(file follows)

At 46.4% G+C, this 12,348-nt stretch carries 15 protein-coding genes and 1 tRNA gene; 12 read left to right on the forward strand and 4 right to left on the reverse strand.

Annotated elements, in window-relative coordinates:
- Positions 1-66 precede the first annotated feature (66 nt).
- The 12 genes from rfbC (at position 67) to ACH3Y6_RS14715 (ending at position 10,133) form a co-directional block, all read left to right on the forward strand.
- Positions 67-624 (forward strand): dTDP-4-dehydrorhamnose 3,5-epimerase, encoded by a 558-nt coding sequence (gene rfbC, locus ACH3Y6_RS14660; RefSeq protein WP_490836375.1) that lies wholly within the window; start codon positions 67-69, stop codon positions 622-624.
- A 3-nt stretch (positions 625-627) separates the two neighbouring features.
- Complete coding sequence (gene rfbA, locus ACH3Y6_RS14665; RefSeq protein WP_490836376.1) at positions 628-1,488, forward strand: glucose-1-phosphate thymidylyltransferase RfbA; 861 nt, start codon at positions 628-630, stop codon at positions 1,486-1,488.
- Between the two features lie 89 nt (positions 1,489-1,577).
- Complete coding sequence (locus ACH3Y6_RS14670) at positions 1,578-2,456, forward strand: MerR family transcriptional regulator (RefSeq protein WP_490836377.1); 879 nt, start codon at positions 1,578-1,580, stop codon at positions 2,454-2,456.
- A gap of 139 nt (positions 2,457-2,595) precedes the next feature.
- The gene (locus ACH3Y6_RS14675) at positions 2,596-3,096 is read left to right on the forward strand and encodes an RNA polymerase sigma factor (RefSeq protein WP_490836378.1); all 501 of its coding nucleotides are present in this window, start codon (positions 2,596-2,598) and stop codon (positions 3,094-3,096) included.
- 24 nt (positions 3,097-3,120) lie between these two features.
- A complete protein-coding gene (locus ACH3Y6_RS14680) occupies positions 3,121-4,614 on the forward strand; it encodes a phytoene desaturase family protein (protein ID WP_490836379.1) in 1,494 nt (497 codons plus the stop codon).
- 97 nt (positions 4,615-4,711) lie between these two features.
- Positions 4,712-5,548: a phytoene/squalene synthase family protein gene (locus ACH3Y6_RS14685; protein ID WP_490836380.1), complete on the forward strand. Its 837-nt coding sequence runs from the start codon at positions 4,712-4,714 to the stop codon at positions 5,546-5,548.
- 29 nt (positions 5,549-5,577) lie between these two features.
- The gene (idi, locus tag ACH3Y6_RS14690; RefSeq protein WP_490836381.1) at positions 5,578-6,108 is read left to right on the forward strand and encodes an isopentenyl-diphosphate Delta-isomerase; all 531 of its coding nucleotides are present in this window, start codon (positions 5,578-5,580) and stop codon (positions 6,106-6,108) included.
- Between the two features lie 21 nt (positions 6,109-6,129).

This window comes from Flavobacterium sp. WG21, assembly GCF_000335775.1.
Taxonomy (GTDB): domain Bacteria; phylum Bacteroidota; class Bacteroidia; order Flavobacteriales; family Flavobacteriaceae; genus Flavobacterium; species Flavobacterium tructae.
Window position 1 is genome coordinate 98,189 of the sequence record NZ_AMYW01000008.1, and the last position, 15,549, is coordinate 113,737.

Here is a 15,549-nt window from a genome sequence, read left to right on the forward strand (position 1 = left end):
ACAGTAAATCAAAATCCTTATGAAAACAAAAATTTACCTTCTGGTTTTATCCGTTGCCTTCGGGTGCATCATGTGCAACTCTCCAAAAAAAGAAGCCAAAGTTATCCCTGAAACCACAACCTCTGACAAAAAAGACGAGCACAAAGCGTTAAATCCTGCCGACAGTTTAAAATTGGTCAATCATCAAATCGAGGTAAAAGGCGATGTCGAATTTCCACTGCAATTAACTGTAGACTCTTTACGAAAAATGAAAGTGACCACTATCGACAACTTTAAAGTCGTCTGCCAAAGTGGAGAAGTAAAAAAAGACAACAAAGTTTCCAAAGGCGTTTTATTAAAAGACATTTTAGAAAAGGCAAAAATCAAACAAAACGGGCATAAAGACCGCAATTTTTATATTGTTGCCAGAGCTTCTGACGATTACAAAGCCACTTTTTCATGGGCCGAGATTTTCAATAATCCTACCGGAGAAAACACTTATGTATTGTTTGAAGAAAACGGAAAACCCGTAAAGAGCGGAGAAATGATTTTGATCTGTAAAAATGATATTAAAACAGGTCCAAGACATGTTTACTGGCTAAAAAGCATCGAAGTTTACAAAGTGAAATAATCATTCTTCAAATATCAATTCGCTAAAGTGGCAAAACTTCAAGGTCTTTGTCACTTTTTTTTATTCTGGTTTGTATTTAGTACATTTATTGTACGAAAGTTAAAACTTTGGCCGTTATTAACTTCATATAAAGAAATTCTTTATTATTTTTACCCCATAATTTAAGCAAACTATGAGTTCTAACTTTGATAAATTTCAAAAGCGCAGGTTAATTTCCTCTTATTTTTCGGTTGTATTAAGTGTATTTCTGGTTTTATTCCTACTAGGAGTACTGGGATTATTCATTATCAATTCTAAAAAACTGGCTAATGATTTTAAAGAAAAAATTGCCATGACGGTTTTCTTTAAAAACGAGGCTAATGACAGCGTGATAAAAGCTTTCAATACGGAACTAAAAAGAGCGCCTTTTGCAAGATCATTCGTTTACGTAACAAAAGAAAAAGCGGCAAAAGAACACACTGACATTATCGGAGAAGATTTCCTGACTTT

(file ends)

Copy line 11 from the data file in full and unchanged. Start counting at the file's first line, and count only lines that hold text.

- The gene (locus ACH3Y6_RS14675) at positions 2,596-3,096 is read left to right on the forward strand and encodes an RNA polymerase sigma factor (RefSeq protein WP_490836378.1); all 501 of its coding nucleotides are present in this window, start codon (positions 2,596-2,598) and stop codon (positions 3,094-3,096) included.